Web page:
by Kyle Sullender
The Washington Nationals were the joke of the NL East for years while they patiently waited for their farm system to make them relevant. Then, with pitcher Stephen Strasburg making his debut in 2010, and teenage phenom Bryce Harper in 2012, they suddenly became favorites for 2013.
In 2011, the Nationals, seeking new management, hired former World Series winning manager Davey Johnson; Johnson played second base in the MLB for 13 years before retiring to become a manager. His first stint with the Mets resulted in a 1986 World Series championship just years after his first coaching job.
Since ’86, Johnson has been to three league championships with the Orioles and Reds, and has lost each one. His last coaching attempt in Los Angeles lasted just two years; his tenures typically only last two to three years in length, minus his time in New York where he stayed for six seasons. With the Dodgers, Johnson made little difference, finishing third and second in the NL West, and failing to make the postseason.
Now as coach of the Nationals, Davey Johnson, 70, has young talent and a chance to add another World Series to his resume. But when he doesn’t, the Nationals can kiss their winning aspirations goodbye.
Washington flaunts young and talented players, but talent is something Johnson is familiar with. His first squad in 1994, Cincinnati, boasted three hitters who batted over .300, including SS Barry Larkin. The following season Larkin was the NL MVP and led the team to the NLCS, a common road for Johnson’s teams, where they lost in six games. Larkin was awarded a Gold Glove and Silver Slugger Award in both 1994 and 1995, and was later elected a third ballot hall of famer in 2012. A career .295 hitter, he is among the elite who have 2,000 career hits (2,340).
In ’96, Johnson met fellow Hall of Fame players Cal Ripken Jr. and Roberto Alomar. Alomar hit .328 and .333 in the two years under Johnson and he, too, received Gold Glove and Silver Slugger honors in ’96. Ripken Jr. was respectfully past his prime by the time he and Davey met in Baltimore, but in that time still managed to drive in 186 RBI.
So a talented roster isn’t something that’s been missing from Johnson’s teams in the past. Despite them, he has not been able to win a championship series since the ’80s. Today he totes All-Star caliber outfielders Bryce Harper and Jayson Werth, along with third baseman Ryan Zimmerman. His inability to win with future Hall of Famers is off putting when the Nationals took the long road to get where they are, but winning is hard to replicate continuously in baseball. The Yankees and Red Sox are watching their dynasty teams fall apart due to age and trades, and the Phillies face a similar dilemma after five straight division championships. Washington showed enormous patience in building their roster, but would like to win sooner rather than later. Unfortunately, without defying history, Davey Johnson is not going to win a pennant in Washington and they will have to look elsewhere for the manager that they do so with.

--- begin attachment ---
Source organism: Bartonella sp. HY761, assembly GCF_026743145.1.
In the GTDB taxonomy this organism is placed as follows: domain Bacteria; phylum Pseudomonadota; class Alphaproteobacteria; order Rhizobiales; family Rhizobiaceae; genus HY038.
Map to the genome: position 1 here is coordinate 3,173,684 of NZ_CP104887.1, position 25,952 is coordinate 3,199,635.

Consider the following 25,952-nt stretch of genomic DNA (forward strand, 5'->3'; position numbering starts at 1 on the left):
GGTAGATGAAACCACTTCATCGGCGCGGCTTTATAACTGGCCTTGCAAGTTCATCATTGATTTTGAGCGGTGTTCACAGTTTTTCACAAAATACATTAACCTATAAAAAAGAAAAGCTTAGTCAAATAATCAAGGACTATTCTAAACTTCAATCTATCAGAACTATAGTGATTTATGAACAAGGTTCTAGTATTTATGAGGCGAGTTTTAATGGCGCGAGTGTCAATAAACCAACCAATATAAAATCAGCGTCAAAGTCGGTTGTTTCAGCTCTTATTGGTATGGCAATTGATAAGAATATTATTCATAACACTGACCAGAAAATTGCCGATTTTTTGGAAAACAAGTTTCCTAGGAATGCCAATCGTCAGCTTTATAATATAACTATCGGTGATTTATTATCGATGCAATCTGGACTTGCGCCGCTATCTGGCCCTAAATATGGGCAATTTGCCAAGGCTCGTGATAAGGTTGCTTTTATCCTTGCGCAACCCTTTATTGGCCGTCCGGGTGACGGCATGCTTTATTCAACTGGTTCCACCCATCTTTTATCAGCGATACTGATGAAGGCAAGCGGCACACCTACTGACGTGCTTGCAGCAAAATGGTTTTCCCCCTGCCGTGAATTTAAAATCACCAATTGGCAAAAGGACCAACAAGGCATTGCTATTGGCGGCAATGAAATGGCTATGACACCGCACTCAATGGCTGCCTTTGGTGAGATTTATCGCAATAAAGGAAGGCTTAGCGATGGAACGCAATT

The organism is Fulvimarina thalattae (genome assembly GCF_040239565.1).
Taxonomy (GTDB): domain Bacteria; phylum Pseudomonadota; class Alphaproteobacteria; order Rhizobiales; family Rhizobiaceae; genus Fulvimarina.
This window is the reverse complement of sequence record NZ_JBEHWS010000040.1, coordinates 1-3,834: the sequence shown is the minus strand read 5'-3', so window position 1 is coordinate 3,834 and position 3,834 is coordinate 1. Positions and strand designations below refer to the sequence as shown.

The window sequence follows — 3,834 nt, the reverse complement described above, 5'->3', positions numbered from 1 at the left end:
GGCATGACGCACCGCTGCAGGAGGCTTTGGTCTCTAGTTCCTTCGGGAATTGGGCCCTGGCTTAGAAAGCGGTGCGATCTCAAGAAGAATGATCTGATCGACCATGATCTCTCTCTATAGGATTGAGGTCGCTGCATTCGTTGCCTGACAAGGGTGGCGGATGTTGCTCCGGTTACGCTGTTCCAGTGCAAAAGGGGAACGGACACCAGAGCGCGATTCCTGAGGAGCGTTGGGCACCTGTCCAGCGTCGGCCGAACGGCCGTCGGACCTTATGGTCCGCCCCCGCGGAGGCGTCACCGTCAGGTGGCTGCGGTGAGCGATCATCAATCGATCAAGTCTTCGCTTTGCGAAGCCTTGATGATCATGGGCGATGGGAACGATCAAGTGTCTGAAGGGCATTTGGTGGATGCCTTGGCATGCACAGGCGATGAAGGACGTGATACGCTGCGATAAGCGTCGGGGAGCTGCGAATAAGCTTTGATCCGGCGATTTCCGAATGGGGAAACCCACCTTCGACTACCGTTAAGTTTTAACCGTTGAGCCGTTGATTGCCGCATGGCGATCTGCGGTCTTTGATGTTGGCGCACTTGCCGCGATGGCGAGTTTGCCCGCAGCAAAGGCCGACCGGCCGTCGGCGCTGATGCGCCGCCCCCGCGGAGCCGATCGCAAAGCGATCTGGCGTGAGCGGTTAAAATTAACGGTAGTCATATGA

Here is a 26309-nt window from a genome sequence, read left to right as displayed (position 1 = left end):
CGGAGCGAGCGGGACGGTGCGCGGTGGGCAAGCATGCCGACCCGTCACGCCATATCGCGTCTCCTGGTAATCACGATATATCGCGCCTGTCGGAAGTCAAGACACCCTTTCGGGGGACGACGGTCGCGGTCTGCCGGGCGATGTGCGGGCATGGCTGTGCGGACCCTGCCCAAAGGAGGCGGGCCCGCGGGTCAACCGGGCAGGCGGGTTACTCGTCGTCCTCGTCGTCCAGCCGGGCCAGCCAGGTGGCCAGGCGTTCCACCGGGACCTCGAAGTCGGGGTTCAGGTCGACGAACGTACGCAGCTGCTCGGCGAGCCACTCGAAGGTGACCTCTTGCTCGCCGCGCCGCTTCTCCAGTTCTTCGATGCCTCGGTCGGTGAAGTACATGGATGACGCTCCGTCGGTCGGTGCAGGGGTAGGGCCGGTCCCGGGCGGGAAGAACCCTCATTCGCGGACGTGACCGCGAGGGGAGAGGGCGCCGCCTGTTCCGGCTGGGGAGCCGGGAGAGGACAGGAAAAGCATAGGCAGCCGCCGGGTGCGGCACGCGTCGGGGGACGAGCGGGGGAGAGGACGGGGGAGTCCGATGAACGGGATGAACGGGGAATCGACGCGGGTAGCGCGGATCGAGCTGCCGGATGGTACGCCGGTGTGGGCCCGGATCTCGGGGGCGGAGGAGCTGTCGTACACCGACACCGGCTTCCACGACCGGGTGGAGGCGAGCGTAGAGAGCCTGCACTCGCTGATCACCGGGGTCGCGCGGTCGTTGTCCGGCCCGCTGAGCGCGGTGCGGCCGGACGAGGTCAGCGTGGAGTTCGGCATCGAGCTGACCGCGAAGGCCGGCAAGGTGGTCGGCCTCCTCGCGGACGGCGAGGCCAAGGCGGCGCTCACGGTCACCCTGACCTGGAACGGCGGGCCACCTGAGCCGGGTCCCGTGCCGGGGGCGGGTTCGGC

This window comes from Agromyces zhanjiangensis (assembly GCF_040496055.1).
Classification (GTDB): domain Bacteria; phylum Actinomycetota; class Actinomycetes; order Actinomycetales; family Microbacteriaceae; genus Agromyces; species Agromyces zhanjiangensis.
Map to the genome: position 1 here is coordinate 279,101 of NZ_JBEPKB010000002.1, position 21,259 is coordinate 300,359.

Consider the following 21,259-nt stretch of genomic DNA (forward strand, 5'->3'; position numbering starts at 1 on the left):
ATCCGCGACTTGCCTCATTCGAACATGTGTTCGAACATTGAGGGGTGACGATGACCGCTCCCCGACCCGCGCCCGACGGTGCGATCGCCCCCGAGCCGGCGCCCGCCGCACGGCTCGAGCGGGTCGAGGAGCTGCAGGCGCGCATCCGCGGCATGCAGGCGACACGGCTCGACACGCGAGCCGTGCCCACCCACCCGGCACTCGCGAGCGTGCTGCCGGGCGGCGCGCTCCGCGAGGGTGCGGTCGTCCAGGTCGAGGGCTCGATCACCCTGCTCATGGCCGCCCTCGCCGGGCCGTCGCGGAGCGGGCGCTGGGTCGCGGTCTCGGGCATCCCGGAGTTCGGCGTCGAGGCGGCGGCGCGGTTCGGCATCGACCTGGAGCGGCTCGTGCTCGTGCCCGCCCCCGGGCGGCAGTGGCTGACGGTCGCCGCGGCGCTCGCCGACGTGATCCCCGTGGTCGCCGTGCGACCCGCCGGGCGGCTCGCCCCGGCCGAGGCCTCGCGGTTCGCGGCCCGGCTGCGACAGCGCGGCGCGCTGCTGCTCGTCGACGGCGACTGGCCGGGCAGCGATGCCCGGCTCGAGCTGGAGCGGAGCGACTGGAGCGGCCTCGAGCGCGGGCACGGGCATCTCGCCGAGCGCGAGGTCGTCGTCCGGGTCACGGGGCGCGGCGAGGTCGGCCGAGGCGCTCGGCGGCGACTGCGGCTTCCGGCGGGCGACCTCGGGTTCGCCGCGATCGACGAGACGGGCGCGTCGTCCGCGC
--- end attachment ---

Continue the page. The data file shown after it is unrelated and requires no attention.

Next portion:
But that won’t be the end of Johnson’s impact on the franchise. None of the teams Johnson has managed have won a championship since he was there. The once “great” manager creates excitement for his team for only a short duration, and leaves them with nowhere to go but down, which they all eventually do.
If there is a bright spot for Washington, it comes in the age of the players. Washington lines up each night with considerably young talent. Harper, 20, is among the youngest in the league and is still far from his prime. The players Johnson had been given in Cincinnati and Baltimore were once great players, but were those who had seen their best days long before Johnson got a chance with them. Both Baltimore and Cincinnati, however, played as if they were young and unexpected players put together impressive seasons. By the time Johnson was out, the teams were ready to rebuild and not continue winning, so bringing him in may be seen as a “win-now” kind of maneuver. Los Angeles gave him an opportunity, a young Adrian Beltre and primed Eric Karros contributed to the budding roster that he was supposed to take to the top of the NL West. But he never did.
Bringing in Johnson was a move that the Nationals thought could push them to the next level quickly, but there is no part of his history that instills confidence in his ability to do so and keep them there. The Reds were a World Series winner just a few years before he arrived, and he was able to get them so close with that 1995 NLCS but just couldn’t close the deal. The following year he was gone, and since, the Reds haven’t jumped that hurdle without him either. Baltimore observed the same skid after Johnson got to two ALCS series in as many seasons. With a veteran lineup and solid pitching they got so close to another title. After Johnson left following the 1997 season, the Orioles played fifteen straight losing seasons.
There’s something peculiar about Davey Johnson. He’s just not a World Series manager, not since ‘86 anyway. The Nationals will continue to win and play well but won’t win a World Series under him, and history suggests they may be looking far, far ahead before they do with anyone else.